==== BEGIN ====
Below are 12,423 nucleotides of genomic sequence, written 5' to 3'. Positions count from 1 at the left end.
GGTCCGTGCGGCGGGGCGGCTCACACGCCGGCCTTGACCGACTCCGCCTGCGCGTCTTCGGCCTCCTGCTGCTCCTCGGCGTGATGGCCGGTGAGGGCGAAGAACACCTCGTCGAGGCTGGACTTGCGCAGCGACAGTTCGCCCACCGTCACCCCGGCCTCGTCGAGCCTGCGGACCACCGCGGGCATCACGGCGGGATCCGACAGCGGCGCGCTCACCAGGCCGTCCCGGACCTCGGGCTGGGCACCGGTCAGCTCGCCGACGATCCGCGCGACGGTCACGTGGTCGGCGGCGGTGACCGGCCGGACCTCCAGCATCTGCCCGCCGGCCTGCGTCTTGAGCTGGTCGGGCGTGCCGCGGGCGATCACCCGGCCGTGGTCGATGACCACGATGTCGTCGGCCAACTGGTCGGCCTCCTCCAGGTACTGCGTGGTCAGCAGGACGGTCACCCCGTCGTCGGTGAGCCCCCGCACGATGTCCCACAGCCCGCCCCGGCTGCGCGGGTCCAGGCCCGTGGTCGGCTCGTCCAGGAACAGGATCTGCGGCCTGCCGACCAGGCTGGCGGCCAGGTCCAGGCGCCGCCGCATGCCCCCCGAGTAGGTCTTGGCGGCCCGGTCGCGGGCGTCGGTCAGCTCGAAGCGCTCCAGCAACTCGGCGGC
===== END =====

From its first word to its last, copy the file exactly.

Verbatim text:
Below are 12,423 nucleotides of genomic sequence, written 5' to 3'. Positions count from 1 at the left end.
GGTCCGTGCGGCGGGGCGGCTCACACGCCGGCCTTGACCGACTCCGCCTGCGCGTCTTCGGCCTCCTGCTGCTCCTCGGCGTGATGGCCGGTGAGGGCGAAGAACACCTCGTCGAGGCTGGACTTGCGCAGCGACAGTTCGCCCACCGTCACCCCGGCCTCGTCGAGCCTGCGGACCACCGCGGGCATCACGGCGGGATCCGACAGCGGCGCGCTCACCAGGCCGTCCCGGACCTCGGGCTGGGCACCGGTCAGCTCGCCGACGATCCGCGCGACGGTCACGTGGTCGGCGGCGGTGACCGGCCGGACCTCCAGCATCTGCCCGCCGGCCTGCGTCTTGAGCTGGTCGGGCGTGCCGCGGGCGATCACCCGGCCGTGGTCGATGACCACGATGTCGTCGGCCAACTGGTCGGCCTCCTCCAGGTACTGCGTGGTCAGCAGGACGGTCACCCCGTCGTCGGTGAGCCCCCGCACGATGTCCCACAGCCCGCCCCGGCTGCGCGGGTCCAGGCCCGTGGTCGGCTCGTCCAGGAACAGGATCTGCGGCCTGCCGACCAGGCTGGCGGCCAGGTCCAGGCGCCGCCGCATGCCCCCCGAGTAGGTCTTGGCGGCCCGGTCGCGGGCGTCGGTCAGCTCGAAGCGCTCCAGCAACTCGGCGGC